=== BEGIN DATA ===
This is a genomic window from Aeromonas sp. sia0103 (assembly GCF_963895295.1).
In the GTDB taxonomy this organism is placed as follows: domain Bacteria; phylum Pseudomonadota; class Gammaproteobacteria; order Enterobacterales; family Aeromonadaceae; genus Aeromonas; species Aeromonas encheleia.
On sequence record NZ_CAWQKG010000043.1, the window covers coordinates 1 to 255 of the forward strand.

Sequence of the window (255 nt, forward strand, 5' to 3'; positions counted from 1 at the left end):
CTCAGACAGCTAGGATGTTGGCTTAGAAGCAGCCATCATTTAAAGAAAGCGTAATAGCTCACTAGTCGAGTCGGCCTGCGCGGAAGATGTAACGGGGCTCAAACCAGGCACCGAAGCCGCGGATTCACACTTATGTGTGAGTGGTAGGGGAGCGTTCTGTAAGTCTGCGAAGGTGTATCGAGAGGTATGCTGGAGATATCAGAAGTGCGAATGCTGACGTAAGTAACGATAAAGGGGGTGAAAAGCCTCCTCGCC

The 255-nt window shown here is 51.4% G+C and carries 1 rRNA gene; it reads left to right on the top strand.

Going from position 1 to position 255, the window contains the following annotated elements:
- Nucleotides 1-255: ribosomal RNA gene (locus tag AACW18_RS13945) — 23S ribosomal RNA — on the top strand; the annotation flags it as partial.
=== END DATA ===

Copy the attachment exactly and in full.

This is a genomic window from Aeromonas sp. sia0103 (assembly GCF_963895295.1).
In the GTDB taxonomy this organism is placed as follows: domain Bacteria; phylum Pseudomonadota; class Gammaproteobacteria; order Enterobacterales; family Aeromonadaceae; genus Aeromonas; species Aeromonas encheleia.
On sequence record NZ_CAWQKG010000043.1, the window covers coordinates 1 to 255 of the forward strand.

Sequence of the window (255 nt, forward strand, 5' to 3'; positions counted from 1 at the left end):
CTCAGACAGCTAGGATGTTGGCTTAGAAGCAGCCATCATTTAAAGAAAGCGTAATAGCTCACTAGTCGAGTCGGCCTGCGCGGAAGATGTAACGGGGCTCAAACCAGGCACCGAAGCCGCGGATTCACACTTATGTGTGAGTGGTAGGGGAGCGTTCTGTAAGTCTGCGAAGGTGTATCGAGAGGTATGCTGGAGATATCAGAAGTGCGAATGCTGACGTAAGTAACGATAAAGGGGGTGAAAAGCCTCCTCGCC

The 255-nt window shown here is 51.4% G+C and carries 1 rRNA gene; it reads left to right on the top strand.

Going from position 1 to position 255, the window contains the following annotated elements:
- Nucleotides 1-255: ribosomal RNA gene (locus tag AACW18_RS13945) — 23S ribosomal RNA — on the top strand; the annotation flags it as partial.